Health care-associated infections in the neonatal intensive care unit

Am J Infect Control. 2005 Jun;33(5):268-75. doi: 10.1016/j.ajic.2004.11.006.

Abstract

Neonates represent a unique and highly vulnerable patient population. Advances in medical technology that have occurred over the last few decades have improved the survival and quality of life for neonates, particularly those infants born with extreme prematurity or with congenital defects. Although immunologic immaturity and altered cutaneous barriers play some role in the vulnerability of neonates to nosocomial infections, clearly, therapeutic interventions that have proven to be lifesaving for these fragile infants also appear to be associated with the majority of infectious complications resulting in neonatal morbidity and mortality. Rates of infections in neonatal intensive care units (NICUs) have varied from 6% to 40% of neonatal patients, with the highest rates in those facilities having larger proportions of very low-birth-weight infants (birthweight < or =1000 grams) or neonates requiring surgery. Efforts to protect the vulnerable NICU infants include the following: (1) optimal infection control practices, especially good hand hygiene and good nursery design; (2) prudent use of invasive interventions with particular attention to early removal of invasive devices after they are no longer essential; and (3) judicious use of antimicrobial agents, with an emphasis on targeted (narrow spectrum) rather than broad-spectrum antibiotics and appropriate indications (proven or suspected bacterial infections).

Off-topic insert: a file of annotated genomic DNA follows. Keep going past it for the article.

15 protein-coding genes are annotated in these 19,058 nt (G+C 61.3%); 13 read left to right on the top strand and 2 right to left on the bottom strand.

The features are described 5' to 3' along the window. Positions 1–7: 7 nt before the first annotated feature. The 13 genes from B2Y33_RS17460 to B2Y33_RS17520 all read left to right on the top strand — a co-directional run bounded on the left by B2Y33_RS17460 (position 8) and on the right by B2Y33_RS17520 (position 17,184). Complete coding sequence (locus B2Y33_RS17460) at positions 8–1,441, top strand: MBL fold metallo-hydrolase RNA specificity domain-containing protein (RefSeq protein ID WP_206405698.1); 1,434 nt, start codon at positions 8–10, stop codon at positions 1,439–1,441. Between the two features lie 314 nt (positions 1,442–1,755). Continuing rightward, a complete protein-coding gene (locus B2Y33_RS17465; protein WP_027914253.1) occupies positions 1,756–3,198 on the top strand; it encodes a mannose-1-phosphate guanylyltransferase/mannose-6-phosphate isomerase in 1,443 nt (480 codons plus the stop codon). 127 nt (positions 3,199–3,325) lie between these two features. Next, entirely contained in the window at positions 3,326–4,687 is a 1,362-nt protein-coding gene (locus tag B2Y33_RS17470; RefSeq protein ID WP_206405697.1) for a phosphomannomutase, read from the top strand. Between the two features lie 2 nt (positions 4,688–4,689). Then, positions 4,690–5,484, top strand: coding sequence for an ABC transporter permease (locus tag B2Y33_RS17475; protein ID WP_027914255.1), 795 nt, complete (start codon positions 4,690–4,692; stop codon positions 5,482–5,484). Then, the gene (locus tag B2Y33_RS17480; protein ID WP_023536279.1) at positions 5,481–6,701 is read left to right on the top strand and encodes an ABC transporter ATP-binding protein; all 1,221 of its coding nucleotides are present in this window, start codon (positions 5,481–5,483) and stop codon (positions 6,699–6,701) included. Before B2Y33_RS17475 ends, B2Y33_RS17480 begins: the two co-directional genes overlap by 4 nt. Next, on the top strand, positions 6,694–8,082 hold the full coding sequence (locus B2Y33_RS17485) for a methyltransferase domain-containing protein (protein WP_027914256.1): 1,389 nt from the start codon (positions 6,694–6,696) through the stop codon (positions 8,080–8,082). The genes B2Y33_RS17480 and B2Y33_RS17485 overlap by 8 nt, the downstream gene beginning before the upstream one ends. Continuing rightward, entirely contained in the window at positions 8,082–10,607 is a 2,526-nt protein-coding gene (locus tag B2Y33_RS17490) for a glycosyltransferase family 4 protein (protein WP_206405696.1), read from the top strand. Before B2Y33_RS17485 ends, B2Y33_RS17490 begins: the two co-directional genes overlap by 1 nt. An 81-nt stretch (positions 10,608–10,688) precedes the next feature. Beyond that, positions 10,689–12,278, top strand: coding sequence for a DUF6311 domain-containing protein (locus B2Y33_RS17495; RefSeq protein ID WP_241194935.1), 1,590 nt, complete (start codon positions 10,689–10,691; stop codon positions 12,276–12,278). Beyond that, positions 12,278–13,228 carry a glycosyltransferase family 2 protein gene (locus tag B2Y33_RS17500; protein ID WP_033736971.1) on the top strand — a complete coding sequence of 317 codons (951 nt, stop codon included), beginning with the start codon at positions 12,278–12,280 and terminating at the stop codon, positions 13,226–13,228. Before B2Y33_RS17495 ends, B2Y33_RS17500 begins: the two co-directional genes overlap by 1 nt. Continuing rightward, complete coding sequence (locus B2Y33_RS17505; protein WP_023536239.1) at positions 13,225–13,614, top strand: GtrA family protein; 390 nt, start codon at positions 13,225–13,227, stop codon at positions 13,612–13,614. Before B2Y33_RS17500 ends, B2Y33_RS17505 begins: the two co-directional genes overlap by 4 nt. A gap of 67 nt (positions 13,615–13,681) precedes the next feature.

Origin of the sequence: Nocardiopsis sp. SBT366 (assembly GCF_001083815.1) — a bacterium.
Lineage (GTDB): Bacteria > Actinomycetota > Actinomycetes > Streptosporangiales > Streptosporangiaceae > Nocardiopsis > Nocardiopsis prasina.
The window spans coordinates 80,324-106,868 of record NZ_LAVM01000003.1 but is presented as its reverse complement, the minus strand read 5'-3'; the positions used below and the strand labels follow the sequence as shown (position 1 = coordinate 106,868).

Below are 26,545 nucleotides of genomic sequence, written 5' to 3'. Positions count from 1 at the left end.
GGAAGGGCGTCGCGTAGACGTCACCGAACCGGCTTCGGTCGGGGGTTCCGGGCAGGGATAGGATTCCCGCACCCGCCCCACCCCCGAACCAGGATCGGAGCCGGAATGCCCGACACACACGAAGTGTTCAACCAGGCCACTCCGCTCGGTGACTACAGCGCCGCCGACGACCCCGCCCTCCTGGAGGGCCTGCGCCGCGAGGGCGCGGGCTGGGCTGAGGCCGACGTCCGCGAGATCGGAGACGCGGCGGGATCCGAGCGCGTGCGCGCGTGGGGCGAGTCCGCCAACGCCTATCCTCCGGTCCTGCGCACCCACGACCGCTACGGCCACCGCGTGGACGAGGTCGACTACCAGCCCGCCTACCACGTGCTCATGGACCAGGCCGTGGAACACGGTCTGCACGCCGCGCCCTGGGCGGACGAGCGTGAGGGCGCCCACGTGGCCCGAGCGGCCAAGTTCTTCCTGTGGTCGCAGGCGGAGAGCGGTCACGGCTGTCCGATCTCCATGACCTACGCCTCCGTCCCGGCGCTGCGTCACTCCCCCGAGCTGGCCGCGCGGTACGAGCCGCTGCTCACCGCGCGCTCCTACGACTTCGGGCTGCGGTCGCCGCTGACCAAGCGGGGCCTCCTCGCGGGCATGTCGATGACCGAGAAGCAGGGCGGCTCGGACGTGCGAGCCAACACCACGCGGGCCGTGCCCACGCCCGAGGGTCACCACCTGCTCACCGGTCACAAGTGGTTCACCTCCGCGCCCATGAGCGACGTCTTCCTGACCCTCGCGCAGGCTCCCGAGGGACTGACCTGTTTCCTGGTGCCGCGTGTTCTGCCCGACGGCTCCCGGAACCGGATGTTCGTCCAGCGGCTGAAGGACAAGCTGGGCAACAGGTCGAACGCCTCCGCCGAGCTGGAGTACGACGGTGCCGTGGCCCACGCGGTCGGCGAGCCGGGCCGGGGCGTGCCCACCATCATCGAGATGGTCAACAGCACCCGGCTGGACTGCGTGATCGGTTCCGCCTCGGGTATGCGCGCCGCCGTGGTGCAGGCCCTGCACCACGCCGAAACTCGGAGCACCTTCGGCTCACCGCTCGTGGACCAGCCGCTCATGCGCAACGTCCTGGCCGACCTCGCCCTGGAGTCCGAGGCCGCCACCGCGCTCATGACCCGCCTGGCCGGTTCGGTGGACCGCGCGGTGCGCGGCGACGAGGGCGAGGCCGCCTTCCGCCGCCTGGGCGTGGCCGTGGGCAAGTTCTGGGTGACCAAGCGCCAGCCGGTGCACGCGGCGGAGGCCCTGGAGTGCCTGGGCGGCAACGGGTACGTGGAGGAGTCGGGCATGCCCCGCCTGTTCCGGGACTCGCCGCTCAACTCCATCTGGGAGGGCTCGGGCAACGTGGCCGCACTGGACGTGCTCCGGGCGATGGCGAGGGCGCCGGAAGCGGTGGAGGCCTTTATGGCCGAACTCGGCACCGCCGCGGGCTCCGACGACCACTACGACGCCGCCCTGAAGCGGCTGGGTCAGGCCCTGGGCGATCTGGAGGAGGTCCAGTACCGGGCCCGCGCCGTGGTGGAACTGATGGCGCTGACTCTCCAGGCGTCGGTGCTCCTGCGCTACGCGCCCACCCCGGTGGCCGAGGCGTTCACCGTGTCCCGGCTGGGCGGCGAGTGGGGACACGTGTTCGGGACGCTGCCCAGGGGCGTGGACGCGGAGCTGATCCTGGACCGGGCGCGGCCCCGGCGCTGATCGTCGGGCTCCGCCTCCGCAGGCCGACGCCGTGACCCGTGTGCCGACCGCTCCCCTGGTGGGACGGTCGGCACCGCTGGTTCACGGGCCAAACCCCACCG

Publication types

  • Review

MeSH terms

  • Cross Infection / epidemiology
  • Cross Infection / prevention & control*
  • Humans
  • Infant Mortality
  • Infant, Newborn
  • Infection Control / methods*
  • Intensive Care Units, Neonatal / statistics & numerical data*
  • Risk Factors